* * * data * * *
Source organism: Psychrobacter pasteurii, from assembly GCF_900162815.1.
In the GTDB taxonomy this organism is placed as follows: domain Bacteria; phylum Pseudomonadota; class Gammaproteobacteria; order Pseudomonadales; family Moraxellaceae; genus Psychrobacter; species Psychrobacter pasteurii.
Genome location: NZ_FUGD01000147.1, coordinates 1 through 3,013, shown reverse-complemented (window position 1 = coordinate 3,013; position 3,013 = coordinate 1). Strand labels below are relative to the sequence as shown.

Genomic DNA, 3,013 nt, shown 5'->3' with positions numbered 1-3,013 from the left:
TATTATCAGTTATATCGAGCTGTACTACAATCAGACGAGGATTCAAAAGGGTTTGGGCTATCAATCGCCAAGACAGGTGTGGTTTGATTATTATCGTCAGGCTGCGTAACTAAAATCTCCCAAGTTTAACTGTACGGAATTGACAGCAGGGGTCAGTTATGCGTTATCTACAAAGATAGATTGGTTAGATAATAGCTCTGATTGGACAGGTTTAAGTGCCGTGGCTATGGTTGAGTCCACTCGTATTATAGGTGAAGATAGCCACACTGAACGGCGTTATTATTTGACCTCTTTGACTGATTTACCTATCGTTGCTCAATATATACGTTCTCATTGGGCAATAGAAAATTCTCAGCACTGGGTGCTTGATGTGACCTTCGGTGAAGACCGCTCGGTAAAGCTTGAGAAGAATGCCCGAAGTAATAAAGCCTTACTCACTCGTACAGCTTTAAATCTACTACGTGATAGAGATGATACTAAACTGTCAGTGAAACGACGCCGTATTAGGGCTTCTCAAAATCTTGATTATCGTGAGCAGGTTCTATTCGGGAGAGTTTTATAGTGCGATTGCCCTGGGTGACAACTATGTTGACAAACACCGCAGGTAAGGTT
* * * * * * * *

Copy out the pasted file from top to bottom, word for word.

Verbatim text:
Source organism: Psychrobacter pasteurii, from assembly GCF_900162815.1.
In the GTDB taxonomy this organism is placed as follows: domain Bacteria; phylum Pseudomonadota; class Gammaproteobacteria; order Pseudomonadales; family Moraxellaceae; genus Psychrobacter; species Psychrobacter pasteurii.
Genome location: NZ_FUGD01000147.1, coordinates 1 through 3,013, shown reverse-complemented (window position 1 = coordinate 3,013; position 3,013 = coordinate 1). Strand labels below are relative to the sequence as shown.

Genomic DNA, 3,013 nt, shown 5'->3' with positions numbered 1-3,013 from the left:
TATTATCAGTTATATCGAGCTGTACTACAATCAGACGAGGATTCAAAAGGGTTTGGGCTATCAATCGCCAAGACAGGTGTGGTTTGATTATTATCGTCAGGCTGCGTAACTAAAATCTCCCAAGTTTAACTGTACGGAATTGACAGCAGGGGTCAGTTATGCGTTATCTACAAAGATAGATTGGTTAGATAATAGCTCTGATTGGACAGGTTTAAGTGCCGTGGCTATGGTTGAGTCCACTCGTATTATAGGTGAAGATAGCCACACTGAACGGCGTTATTATTTGACCTCTTTGACTGATTTACCTATCGTTGCTCAATATATACGTTCTCATTGGGCAATAGAAAATTCTCAGCACTGGGTGCTTGATGTGACCTTCGGTGAAGACCGCTCGGTAAAGCTTGAGAAGAATGCCCGAAGTAATAAAGCCTTACTCACTCGTACAGCTTTAAATCTACTACGTGATAGAGATGATACTAAACTGTCAGTGAAACGACGCCGTATTAGGGCTTCTCAAAATCTTGATTATCGTGAGCAGGTTCTATTCGGGAGAGTTTTATAGTGCGATTGCCCTGGGTGACAACTATGTTGACAAACACCGCAGGTAAGGTT